At the end of all of this we need a debt jubilee – a writedown of loan and rent payments that were due during the coronavirus months.
The message from government is clear: protect people in the short-term but make no structural changes.
The Government response so far, however, has been to ask banks to defer loan repayments, not to get rid of them. Similarly, it has asked landlords to show some ‘understanding’ with regard to rent payments.
It has not, however, given itself legal powers to enforce these requests. This merely straddles people with debt for the months during which they were told to stay at home and not do anything.
It has increased welfare payments, but done nothing – absolutely nothing – to tackle high rents and low supply.
The collapse in Airbnb rentals should have been used by the state to introduce a long-term solution to the housing crisis. Instead, it has taken out short-term leases at full rent with corporate landlords to house homeless families until such time as hotels open back up again.
The message from government is clear: protect people in the short-term but make no structural changes.
The question, then, is what should be done and how to achieve it.
At a minimum, the following is needed:
– Full moratorium on domestic rents and mortgage repayments for people affected
– Full moratorium on commercial rents and loan repayments for businesses affected
– Full moratorium on utility bills for businesses affected
– Legislation to ensure that claims for rent, mortgage, and loan repayments, as well as utility bills missed during the crisis, are not legally enforceable
– Legislation to ensure credit history is not affected by missed payments during the crisis
– Interest-free loans and overdraft facilities for businesses to pay suppliers and contractors
– Negative interest-rate loans for non-commercial and arts bodies/collectives/ venues/facilities.
The suspension of rent, mortgage, and debt repayments would take a significant burden off people’s shoulders, and enable affected households to get through this crisis on the announced payment of €350 per week.
We need to push the debt of the coronavirus breakout into the world of finance, which is where the significant and almost unlimited support measures announced by the ECB will come into play.
It is the role of the ECB — not renters — to ensure that otherwise healthy banks and utility companies remain solvent. The ECB, for its part, has made it clear it is willing to honour its responsibilities.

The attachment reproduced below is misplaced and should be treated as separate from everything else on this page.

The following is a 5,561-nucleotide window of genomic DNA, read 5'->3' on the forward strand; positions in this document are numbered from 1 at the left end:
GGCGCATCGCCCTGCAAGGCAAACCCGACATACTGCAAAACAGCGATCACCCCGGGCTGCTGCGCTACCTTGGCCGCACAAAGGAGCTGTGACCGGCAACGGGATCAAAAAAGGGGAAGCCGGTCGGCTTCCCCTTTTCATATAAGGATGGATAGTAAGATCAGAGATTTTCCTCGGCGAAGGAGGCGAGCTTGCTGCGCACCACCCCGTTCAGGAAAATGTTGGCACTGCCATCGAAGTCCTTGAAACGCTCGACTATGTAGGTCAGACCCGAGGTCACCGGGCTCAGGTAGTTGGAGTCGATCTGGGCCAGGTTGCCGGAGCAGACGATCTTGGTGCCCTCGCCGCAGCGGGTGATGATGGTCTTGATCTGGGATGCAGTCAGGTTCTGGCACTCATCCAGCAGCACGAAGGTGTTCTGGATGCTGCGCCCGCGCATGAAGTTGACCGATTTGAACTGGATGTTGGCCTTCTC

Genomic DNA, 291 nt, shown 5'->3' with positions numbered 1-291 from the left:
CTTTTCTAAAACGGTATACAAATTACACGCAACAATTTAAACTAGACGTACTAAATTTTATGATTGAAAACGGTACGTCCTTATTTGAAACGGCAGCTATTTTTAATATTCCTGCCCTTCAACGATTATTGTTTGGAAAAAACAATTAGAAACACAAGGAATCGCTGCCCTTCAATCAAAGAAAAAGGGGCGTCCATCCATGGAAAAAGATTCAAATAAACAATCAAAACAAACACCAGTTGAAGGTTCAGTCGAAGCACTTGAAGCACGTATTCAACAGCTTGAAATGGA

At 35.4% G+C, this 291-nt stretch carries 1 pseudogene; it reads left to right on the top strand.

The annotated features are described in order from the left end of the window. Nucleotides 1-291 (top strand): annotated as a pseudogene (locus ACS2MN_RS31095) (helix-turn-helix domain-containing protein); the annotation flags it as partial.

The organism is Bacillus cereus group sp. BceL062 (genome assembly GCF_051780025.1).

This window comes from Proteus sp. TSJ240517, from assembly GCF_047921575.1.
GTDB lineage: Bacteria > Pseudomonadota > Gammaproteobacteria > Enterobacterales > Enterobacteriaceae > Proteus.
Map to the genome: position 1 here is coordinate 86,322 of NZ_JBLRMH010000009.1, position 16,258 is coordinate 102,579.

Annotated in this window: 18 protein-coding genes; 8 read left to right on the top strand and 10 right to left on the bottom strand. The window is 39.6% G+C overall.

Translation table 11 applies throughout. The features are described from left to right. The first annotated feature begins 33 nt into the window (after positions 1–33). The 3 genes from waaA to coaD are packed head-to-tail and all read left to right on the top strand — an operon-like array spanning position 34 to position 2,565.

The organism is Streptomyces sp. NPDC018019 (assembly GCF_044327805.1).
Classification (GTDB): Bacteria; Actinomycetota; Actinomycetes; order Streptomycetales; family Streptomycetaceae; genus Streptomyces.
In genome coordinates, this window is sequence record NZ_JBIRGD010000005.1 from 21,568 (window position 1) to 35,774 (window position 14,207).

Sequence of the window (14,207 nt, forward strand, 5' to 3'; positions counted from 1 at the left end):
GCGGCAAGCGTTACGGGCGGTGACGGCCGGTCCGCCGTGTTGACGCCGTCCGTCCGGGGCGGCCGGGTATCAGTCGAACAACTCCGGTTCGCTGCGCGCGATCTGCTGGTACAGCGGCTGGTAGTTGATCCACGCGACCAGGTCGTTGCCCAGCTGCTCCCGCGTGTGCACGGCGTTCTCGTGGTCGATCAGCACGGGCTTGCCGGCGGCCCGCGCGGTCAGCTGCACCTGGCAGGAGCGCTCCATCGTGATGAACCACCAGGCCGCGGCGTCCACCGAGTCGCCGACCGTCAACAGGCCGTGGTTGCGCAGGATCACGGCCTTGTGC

At that stage it is then possible to look at either write-downs or the quarantining of coronavirus debt by placing as much of it onto the balance sheet of the ECB or through a bad bank fully funded by the ECB. There it can be parked for decades while we go about restructuring our society on environmentally and socially sustainable lines.
None of what has been proposed here is outside the realm of possibility. It can be done. The mechanisms are there. It is all about whether the political will is there.
That is a question for our progressive parties to answer. At this time of political flux, it remains to be seen whether they are willing or able to step up to the plate.
Ar scáth a chéile a mhaireann na daoine - Under the shelter of each other people survive.
It is within times of crisis when the thin veil of neoliberalism slips to reveal the emperor is not wearing any clothes. It exposes the sheer inefficacy of capitalism to cope with human crises and cater for the most basic human needs. In these times, when the capitalist state is left reeling, we see glimpses of community, solidarity and interdependence emerge once again - the very ideals neoliberalism has for the last 40 odd years attempted to erode and eradicate. It exposes that the ‘common sense’ manner of organising our lives, work and economy is entirely at odds with the will of the people but also, very importantly, it provides us with the opportunity to imagine a transformed world.
Tensions have been growing amongst the migrant communities in Lesvos since the beginning of January when the new right-wing government (New Democracy) implemented more aggressive migration policies with a view to “decongest” the Aegean islands and to stem the flow of migration. Deputy minister Stelios Petsas announced that “the government, from the first moment, followed a different policy on the refugee-migration issue. With a comprehensive plan based on four axes: guarding the borders, speeding up asylum procedures, increased returns and closed pre-departure centers.” What this translates to is increased spending on border controls, a staggering backlog of asylum claims, fast-track border procedures that fail to protect people (including children) from deportation if they are rejected in the first instance, even if they appeal, along with large scale confinement and detention.